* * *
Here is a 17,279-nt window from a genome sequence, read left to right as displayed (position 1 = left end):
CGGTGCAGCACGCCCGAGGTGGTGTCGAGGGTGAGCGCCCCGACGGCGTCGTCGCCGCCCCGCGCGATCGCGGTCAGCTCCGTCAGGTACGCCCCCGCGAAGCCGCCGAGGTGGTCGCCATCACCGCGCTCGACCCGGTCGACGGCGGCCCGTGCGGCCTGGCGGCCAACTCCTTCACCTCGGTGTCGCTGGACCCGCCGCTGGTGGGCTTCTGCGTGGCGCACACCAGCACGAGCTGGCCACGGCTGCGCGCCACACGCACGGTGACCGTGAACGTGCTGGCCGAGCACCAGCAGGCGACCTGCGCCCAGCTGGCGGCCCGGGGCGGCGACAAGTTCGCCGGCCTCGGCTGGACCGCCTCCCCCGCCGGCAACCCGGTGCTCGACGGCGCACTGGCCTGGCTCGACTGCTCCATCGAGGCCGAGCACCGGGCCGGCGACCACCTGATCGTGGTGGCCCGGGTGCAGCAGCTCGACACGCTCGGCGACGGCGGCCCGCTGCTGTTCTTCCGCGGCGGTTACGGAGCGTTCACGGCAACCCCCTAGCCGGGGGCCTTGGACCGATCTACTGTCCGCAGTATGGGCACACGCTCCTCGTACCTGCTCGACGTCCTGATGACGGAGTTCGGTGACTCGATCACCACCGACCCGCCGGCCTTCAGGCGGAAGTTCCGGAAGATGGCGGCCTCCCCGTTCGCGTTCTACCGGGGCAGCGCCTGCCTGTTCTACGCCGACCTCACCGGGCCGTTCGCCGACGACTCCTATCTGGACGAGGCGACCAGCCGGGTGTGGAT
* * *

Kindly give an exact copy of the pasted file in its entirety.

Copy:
Here is a 17,279-nt window from a genome sequence, read left to right as displayed (position 1 = left end):
CGGTGCAGCACGCCCGAGGTGGTGTCGAGGGTGAGCGCCCCGACGGCGTCGTCGCCGCCCCGCGCGATCGCGGTCAGCTCCGTCAGGTACGCCCCCGCGAAGCCGCCGAGGTGGTCGCCATCACCGCGCTCGACCCGGTCGACGGCGGCCCGTGCGGCCTGGCGGCCAACTCCTTCACCTCGGTGTCGCTGGACCCGCCGCTGGTGGGCTTCTGCGTGGCGCACACCAGCACGAGCTGGCCACGGCTGCGCGCCACACGCACGGTGACCGTGAACGTGCTGGCCGAGCACCAGCAGGCGACCTGCGCCCAGCTGGCGGCCCGGGGCGGCGACAAGTTCGCCGGCCTCGGCTGGACCGCCTCCCCCGCCGGCAACCCGGTGCTCGACGGCGCACTGGCCTGGCTCGACTGCTCCATCGAGGCCGAGCACCGGGCCGGCGACCACCTGATCGTGGTGGCCCGGGTGCAGCAGCTCGACACGCTCGGCGACGGCGGCCCGCTGCTGTTCTTCCGCGGCGGTTACGGAGCGTTCACGGCAACCCCCTAGCCGGGGGCCTTGGACCGATCTACTGTCCGCAGTATGGGCACACGCTCCTCGTACCTGCTCGACGTCCTGATGACGGAGTTCGGTGACTCGATCACCACCGACCCGCCGGCCTTCAGGCGGAAGTTCCGGAAGATGGCGGCCTCCCCGTTCGCGTTCTACCGGGGCAGCGCCTGCCTGTTCTACGCCGACCTCACCGGGCCGTTCGCCGACGACTCCTATCTGGACGAGGCGACCAGCCGGGTGTGGAT